Understanding DNS Query Composition at B-Root

Jacob Ginesin, Jelena Mirkovic
Northeastern University, USC/ISI


The Domain Name System (DNS) is the internet's phone book - primarily it exchanges names, e.g. www.foo.com, for IP addresses, e.g. Because DNS serves users all over the world, and because the accuracy of the information served is critical to internet security, DNS is organized in a distributed and hierarchical manner. At the top of the hierarchy (in other words, the backbone of the whole system), sits 13 DNS root servers. Through a program at University of Southern California's Information Science Institute (ISI), I studied the historical behavior of the DNS root server ISI manages, B-Root. Root servers are only queried if servers lower in the hierarchy fail to answer the query, so studying root server data can provide insight into erroneous DNS query trends.

I was invited to write a guest blog post for APNIC, the organization underpinning the internet infrastructure in Asia, on this research. You can read it here!

Extra Details

If you're interested in the main results of this work, please read the paper. Otherwise, here are some neat extra details.

Future Work

Because the research program I was apart of was only 8 weeks long, I wasn't able to study B-Root's DNS traces data as deeply as I would have liked. Here's some stuff I missed:

  1. Site-specific statistics - i.e., which domain was queried the most?
  2. DNS over HTTPS/TLS (RFC8484/RFC7858)
  3. Historical DNS query responses.
  4. Data from other root servers.1
  5. DNS query caching.
  6. Categorization of "One Word" queries.

Dataset Quirks

Here are some interesting/fun things I found in the B-Root DNS traces dataset I studied.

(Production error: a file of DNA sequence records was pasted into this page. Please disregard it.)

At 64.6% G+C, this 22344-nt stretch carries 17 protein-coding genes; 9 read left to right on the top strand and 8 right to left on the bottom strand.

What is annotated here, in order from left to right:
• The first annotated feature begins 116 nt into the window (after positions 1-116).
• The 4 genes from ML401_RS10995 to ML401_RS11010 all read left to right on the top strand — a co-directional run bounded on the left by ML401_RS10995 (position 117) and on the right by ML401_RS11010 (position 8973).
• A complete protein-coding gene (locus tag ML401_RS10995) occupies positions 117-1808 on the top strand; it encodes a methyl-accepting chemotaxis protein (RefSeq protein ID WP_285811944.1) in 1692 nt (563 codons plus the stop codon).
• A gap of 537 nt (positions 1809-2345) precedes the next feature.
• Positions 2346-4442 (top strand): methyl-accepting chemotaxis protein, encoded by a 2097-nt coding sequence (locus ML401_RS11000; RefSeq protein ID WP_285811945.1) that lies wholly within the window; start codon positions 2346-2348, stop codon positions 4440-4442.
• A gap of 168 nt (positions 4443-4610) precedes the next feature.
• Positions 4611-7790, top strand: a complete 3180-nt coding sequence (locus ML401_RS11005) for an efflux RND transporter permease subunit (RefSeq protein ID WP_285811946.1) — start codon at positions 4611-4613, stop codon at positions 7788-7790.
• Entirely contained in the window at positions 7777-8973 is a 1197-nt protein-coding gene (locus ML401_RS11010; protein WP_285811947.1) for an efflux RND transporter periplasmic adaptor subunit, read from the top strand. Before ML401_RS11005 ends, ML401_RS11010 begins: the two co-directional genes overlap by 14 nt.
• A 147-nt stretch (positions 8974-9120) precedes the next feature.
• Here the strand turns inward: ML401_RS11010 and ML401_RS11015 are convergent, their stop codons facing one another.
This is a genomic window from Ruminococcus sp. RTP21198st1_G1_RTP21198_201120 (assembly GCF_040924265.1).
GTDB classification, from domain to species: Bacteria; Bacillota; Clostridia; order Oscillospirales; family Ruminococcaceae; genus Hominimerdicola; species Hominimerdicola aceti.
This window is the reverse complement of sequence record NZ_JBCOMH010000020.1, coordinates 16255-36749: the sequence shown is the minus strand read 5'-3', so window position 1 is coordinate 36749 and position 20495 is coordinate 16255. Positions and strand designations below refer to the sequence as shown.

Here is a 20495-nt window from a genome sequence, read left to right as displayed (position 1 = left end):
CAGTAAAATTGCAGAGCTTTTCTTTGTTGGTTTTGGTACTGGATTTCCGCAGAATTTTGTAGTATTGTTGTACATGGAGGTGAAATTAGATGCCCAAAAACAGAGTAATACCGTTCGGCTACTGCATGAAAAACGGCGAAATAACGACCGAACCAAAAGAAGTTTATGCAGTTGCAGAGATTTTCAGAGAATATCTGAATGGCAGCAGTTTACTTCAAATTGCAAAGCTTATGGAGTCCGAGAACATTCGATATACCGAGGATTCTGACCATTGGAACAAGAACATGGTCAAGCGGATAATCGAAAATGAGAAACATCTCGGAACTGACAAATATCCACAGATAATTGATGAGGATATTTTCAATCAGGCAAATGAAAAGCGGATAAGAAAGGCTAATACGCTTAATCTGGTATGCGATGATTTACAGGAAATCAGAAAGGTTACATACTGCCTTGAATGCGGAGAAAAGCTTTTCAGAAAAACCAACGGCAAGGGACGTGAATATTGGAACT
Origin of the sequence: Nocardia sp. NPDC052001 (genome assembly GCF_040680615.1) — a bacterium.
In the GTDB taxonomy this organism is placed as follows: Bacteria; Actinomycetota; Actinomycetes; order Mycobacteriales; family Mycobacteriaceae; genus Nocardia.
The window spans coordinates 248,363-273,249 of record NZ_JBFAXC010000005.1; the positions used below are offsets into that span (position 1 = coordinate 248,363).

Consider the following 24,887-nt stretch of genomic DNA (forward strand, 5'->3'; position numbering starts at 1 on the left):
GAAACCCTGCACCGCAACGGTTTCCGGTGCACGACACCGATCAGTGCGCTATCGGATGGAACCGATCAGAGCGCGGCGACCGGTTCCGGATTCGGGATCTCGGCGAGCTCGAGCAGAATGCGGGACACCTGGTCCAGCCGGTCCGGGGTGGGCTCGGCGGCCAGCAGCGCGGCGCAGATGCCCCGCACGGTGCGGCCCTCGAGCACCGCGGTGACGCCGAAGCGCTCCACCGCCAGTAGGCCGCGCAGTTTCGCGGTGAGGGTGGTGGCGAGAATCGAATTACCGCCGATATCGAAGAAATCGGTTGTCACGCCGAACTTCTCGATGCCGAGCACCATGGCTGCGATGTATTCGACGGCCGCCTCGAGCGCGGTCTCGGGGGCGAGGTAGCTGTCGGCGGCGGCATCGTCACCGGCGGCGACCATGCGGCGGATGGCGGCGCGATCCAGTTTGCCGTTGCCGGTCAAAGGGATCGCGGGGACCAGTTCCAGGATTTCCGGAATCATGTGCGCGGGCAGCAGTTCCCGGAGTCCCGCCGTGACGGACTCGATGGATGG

1. In 2020, 8.38% of queries hitting to B-Root had a ".consul" TLD - invalid by IANA's list of valid TLDs. This seems to be a large leak from Hashicorp's networking platform, Consul. If this is the case, the B-Root data predated the discovery of this leak by two years! See the relevant CVE.
  2. Appletalk, a proprietary networking protocol suite for Apple products released in 1985, consistently accounted for about 1% of all queries hitting B-Root. This possibly indicates legacy apple product usage.
  3. In 2014, 1.22% of queries sent to B-Root were of the Invalid TLD ".com/wawa" - was this due to Wawa, my favorite hoagie store, leaking data?
  4. In 2020, 0.18% of queries had the invalid TLD ".rac2va" - was this due to a misconfiguration of this router?
  5. In 2021, 0.66% of queries had the invalid TLD ".novalocal" - this seems to be due to a widespread misconfiguration of Openstack, as discussed on stackoverflow and in documentation


If you want to reproduce my results (and you have access to B-Root DNS data), you'll need to parse B-Root's DNS DITL trace format, FSDB. A nice presentation on parsing FSDB can be found here.

Further Reading

If you thought this paper was interesting, here are some other great reads.

  1. The Root of the DNS Revisited By Geoff Huston
  2. Reflections on Ten Years Past the Snowden Revalations - RFC9446 (can't believe this is an RFC)
  3. Statement on DNS Encryption


  1. Although all 13 root servers collect their historical data under the same program, DITL, the formatting of DNS traces across different roots isn't exactly the same, making large data processing challenging. Servers at DNS-OARC are also quite slow.

Bibtex Citation

author={Ginesin, Jacob and Mirkovic, Jelena},
booktitle={2022 IEEE/ACM International Conference on Big Data Computing, Applications and Technologies (BDCAT)}, 
title={Understanding DNS Query Composition at B-Root}, 

Plaintext Citation

J. Ginesin and J. Mirkovic, "Understanding DNS Query Composition at B-Root," 2022 IEEE/ACM International Conference on Big Data Computing, Applications and Technologies (BDCAT), Vancouver, WA, USA, 2022, pp. 265-270, doi: 10.1109/BDCAT56447.2022.00044.